The Role of Congress in the Decisionmaking Process Regarding the Use of Force: The Cold War and Beyond
Date of Award
Master of Arts
Dr. Lawrence Ziring
Dr. Kenneth A. Dahlberg
Dr. Alan C. Isaak
Masters Thesis-Open Access
Employing Alexander George's method of structured, focused comparison of cases, this study identifies patterns of Congressional action when the use of American armed forces was at stake. Common explanations for the reluctance of Congress in assuming its constitutional role in the initiation of armed conflicts stress concerns over political costs of a Congressional involvement, namely the so called rally-effect, and existing policy consensuses.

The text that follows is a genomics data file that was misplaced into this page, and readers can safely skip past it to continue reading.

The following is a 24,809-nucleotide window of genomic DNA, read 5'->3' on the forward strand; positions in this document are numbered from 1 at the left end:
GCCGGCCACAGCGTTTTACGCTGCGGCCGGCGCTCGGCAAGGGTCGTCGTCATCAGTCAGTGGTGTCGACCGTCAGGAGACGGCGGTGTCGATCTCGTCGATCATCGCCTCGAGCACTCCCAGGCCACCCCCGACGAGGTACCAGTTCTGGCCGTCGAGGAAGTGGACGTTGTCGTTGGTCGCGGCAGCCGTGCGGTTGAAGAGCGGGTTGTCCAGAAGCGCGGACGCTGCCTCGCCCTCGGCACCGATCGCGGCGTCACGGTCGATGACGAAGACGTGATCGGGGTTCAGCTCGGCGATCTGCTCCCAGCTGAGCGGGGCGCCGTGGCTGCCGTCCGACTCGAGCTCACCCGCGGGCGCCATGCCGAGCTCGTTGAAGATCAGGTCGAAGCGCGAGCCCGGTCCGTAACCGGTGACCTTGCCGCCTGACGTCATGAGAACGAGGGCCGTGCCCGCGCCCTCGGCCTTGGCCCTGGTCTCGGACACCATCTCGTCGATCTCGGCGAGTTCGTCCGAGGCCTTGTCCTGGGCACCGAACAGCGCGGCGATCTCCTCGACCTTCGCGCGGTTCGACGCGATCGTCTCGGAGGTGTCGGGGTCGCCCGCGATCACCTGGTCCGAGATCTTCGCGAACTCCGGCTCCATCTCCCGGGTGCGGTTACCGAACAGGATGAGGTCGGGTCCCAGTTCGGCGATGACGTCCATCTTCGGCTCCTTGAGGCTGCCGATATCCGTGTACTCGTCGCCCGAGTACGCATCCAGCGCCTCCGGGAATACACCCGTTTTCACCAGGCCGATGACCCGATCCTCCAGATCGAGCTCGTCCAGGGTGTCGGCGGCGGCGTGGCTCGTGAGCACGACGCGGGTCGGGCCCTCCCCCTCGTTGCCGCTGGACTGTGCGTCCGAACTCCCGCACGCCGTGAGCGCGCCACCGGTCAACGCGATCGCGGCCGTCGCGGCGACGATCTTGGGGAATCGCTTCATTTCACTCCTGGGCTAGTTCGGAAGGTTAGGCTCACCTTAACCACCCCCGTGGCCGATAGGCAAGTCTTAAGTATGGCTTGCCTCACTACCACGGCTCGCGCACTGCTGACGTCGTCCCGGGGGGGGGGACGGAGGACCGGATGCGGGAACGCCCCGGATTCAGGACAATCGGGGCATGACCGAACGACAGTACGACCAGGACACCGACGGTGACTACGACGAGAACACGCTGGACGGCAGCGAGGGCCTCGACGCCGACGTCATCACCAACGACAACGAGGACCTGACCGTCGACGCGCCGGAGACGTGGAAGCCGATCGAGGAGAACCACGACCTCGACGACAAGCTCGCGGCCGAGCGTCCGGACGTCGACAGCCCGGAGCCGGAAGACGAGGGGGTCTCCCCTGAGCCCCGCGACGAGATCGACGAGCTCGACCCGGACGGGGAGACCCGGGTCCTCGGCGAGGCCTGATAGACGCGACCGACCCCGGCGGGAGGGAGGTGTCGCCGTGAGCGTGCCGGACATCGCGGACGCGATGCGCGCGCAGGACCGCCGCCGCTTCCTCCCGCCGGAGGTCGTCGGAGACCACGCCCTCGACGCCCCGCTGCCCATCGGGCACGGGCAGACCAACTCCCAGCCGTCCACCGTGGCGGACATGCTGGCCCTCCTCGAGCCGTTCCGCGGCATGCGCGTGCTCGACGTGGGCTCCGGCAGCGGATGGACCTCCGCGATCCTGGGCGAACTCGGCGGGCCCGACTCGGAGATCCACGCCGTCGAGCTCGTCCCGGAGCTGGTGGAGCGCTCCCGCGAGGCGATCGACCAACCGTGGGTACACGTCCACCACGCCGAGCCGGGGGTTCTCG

Operating with a set of variables: the military operation, party control, the President's behavior toward Congress, and public opinion, which are applied to three case studies: the Dien Bien Phu crisis in 1954, the airstrikes against Libya in 1986, and the Persian Gulf War in 1990 and 1991, the study finds that the President's behavior towards Congress determined the impact of other factors. Cooperative behavior of the President enabled Congresspersons to become active, to make themselves heard in the decision making process. Non-cooperative behavior magnified the rally-effect and the effects of policy consensuses.
The findings are used to show deficiencies of theories of Congressional action and of the liberal approach to international relations.
Greven, Thomas, "The Role of Congress in the Decisionmaking Process Regarding the Use of Force: The Cold War and Beyond" (1994). Masters Theses. 5006.